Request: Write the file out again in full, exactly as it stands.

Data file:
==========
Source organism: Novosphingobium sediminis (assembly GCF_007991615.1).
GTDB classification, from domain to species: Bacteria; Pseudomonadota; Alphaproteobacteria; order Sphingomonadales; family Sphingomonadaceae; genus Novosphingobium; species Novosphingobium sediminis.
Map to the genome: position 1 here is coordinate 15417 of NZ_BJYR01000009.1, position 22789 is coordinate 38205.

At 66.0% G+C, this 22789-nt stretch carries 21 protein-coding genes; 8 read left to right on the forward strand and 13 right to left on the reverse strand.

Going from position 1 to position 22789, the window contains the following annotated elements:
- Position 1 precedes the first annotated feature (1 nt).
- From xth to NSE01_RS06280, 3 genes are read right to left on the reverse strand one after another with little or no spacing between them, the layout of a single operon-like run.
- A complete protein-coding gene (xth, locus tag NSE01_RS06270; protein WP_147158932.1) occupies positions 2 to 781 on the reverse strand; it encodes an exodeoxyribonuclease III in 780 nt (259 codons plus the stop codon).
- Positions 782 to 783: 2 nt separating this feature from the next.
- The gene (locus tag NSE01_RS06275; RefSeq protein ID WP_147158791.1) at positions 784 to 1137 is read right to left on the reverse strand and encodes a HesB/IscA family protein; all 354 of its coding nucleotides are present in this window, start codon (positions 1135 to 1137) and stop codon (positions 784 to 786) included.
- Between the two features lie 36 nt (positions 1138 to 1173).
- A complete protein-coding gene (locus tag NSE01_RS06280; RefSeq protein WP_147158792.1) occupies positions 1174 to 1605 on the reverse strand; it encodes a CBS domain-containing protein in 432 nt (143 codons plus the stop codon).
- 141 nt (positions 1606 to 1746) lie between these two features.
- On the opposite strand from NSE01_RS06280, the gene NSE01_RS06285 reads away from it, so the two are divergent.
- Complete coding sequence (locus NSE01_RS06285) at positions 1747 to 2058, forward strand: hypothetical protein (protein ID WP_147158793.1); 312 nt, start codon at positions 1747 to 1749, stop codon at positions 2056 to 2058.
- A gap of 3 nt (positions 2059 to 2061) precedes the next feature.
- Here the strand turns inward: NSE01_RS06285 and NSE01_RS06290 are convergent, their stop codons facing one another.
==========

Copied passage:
Source organism: Novosphingobium sediminis (assembly GCF_007991615.1).
GTDB classification, from domain to species: Bacteria; Pseudomonadota; Alphaproteobacteria; order Sphingomonadales; family Sphingomonadaceae; genus Novosphingobium; species Novosphingobium sediminis.
Map to the genome: position 1 here is coordinate 15417 of NZ_BJYR01000009.1, position 22789 is coordinate 38205.

At 66.0% G+C, this 22789-nt stretch carries 21 protein-coding genes; 8 read left to right on the forward strand and 13 right to left on the reverse strand.

Going from position 1 to position 22789, the window contains the following annotated elements:
- Position 1 precedes the first annotated feature (1 nt).
- From xth to NSE01_RS06280, 3 genes are read right to left on the reverse strand one after another with little or no spacing between them, the layout of a single operon-like run.
- A complete protein-coding gene (xth, locus tag NSE01_RS06270; protein WP_147158932.1) occupies positions 2 to 781 on the reverse strand; it encodes an exodeoxyribonuclease III in 780 nt (259 codons plus the stop codon).
- Positions 782 to 783: 2 nt separating this feature from the next.
- The gene (locus tag NSE01_RS06275; RefSeq protein ID WP_147158791.1) at positions 784 to 1137 is read right to left on the reverse strand and encodes a HesB/IscA family protein; all 354 of its coding nucleotides are present in this window, start codon (positions 1135 to 1137) and stop codon (positions 784 to 786) included.
- Between the two features lie 36 nt (positions 1138 to 1173).
- A complete protein-coding gene (locus tag NSE01_RS06280; RefSeq protein WP_147158792.1) occupies positions 1174 to 1605 on the reverse strand; it encodes a CBS domain-containing protein in 432 nt (143 codons plus the stop codon).
- 141 nt (positions 1606 to 1746) lie between these two features.
- On the opposite strand from NSE01_RS06280, the gene NSE01_RS06285 reads away from it, so the two are divergent.
- Complete coding sequence (locus NSE01_RS06285) at positions 1747 to 2058, forward strand: hypothetical protein (protein ID WP_147158793.1); 312 nt, start codon at positions 1747 to 1749, stop codon at positions 2056 to 2058.
- A gap of 3 nt (positions 2059 to 2061) precedes the next feature.
- Here the strand turns inward: NSE01_RS06285 and NSE01_RS06290 are convergent, their stop codons facing one another.